Goatee the goat had been too shy to mingle with the other animals on Selina Cook's farm.

But that was before this week's deluge forced him to share one of the few dry fields with a herd of young cows.

They accepted him as one of their own.

"It can be lonely being a goat," Mrs Cook said over the phone. "But I'm just watching him now, and the weaner calves are all walking up to him and making him feel at home.

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"It's lovely," she said. "All this flooding has brought them together."

Goatee, aged 7 months, appeared to be quite happy with the calves when the Bay of Plenty Times visited their Papamoa property. However, after dining on a carrot, Goatee escaped through a gate and followed Mrs Cook around the farm as she talked about the challenges of recovering from the flood.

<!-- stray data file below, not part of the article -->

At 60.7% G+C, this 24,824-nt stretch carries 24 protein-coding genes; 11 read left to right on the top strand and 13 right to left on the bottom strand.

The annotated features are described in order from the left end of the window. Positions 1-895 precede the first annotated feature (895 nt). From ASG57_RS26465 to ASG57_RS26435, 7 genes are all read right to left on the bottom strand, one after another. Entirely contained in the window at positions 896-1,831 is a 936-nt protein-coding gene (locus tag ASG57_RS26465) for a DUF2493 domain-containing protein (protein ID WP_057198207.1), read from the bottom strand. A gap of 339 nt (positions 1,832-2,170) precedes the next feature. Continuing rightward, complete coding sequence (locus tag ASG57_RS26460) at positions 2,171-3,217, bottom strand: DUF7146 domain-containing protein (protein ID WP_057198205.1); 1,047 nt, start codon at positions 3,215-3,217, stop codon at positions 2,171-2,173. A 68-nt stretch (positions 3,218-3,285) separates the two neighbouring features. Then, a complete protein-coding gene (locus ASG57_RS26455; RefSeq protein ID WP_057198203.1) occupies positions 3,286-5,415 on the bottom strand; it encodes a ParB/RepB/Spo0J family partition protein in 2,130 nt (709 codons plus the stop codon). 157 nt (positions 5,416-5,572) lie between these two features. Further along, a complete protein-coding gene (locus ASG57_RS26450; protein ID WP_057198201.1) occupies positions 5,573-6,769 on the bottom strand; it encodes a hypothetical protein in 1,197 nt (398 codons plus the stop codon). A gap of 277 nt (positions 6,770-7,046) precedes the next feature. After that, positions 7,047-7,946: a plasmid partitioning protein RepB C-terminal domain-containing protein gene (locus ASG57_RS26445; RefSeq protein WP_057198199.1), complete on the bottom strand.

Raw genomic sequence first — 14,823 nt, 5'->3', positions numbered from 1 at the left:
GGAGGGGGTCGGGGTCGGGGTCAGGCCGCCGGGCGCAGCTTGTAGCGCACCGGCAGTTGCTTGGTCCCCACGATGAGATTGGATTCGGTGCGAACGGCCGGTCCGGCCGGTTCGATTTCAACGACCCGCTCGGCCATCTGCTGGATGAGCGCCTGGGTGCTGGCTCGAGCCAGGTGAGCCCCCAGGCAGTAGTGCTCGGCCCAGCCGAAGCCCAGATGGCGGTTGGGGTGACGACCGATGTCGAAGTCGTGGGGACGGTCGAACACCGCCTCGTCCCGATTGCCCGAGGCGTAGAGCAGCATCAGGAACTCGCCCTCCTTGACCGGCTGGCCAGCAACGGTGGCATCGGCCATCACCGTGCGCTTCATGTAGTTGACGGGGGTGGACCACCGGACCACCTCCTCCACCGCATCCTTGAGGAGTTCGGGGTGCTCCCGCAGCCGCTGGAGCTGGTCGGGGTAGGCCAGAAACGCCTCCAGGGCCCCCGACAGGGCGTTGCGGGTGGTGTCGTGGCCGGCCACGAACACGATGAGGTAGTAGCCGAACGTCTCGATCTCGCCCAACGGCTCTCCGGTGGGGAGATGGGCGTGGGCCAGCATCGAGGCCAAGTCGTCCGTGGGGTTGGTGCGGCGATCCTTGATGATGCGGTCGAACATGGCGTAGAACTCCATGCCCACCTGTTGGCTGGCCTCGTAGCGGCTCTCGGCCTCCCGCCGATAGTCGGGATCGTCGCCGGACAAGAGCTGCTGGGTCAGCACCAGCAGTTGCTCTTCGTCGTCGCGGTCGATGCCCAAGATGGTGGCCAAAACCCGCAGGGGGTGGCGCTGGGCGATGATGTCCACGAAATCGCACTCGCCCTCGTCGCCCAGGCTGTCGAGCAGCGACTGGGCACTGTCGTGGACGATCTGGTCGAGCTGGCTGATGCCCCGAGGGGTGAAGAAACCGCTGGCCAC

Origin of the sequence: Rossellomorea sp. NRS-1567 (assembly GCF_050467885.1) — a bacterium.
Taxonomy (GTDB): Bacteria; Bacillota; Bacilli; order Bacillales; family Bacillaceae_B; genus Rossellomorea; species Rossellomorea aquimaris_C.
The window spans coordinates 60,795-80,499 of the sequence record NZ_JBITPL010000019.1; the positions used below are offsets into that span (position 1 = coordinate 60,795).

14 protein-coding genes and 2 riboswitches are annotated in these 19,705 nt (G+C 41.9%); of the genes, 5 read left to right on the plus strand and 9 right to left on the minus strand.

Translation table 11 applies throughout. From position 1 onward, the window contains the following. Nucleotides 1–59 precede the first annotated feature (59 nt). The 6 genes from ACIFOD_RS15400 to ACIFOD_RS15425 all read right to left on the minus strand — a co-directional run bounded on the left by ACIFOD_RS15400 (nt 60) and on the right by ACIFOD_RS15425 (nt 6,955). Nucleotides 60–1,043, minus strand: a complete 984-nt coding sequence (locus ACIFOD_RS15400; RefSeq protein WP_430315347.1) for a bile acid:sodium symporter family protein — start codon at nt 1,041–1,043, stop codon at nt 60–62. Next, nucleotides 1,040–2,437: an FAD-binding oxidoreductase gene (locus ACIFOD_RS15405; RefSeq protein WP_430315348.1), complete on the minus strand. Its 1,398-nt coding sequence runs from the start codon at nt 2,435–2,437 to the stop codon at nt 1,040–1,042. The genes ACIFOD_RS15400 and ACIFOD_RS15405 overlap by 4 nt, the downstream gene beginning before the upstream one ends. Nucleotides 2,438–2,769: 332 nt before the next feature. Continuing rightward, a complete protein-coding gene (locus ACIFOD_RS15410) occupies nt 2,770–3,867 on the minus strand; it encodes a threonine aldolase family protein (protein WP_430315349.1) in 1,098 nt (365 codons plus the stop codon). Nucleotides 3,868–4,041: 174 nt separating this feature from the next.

"Oh the devastation," she said. "The vege garden!"

One challenge for dairy farmers is the state of their grass, which tends to rot after it has been swamped by water.

Another is catching up on milking the cows.

"We've been flat-out," Mrs Cook said. "Everyone's been frantic milking them off."

Mrs Cook echoed the sentiments of some other Bell Rd residents when she said that development at Papamoa and the building of the Tauranga Eastern Link road had contributed to the flooding by draining water southward, into her area.

The resulting flood was "significantly worse" than others she'd experienced in the past eight years.

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The water had risen high enough to flood many of the paddocks and form a small lake around much of her house.

But at least Goatee was happy.

"That's the positive," Mrs Cook said. "The silver lining."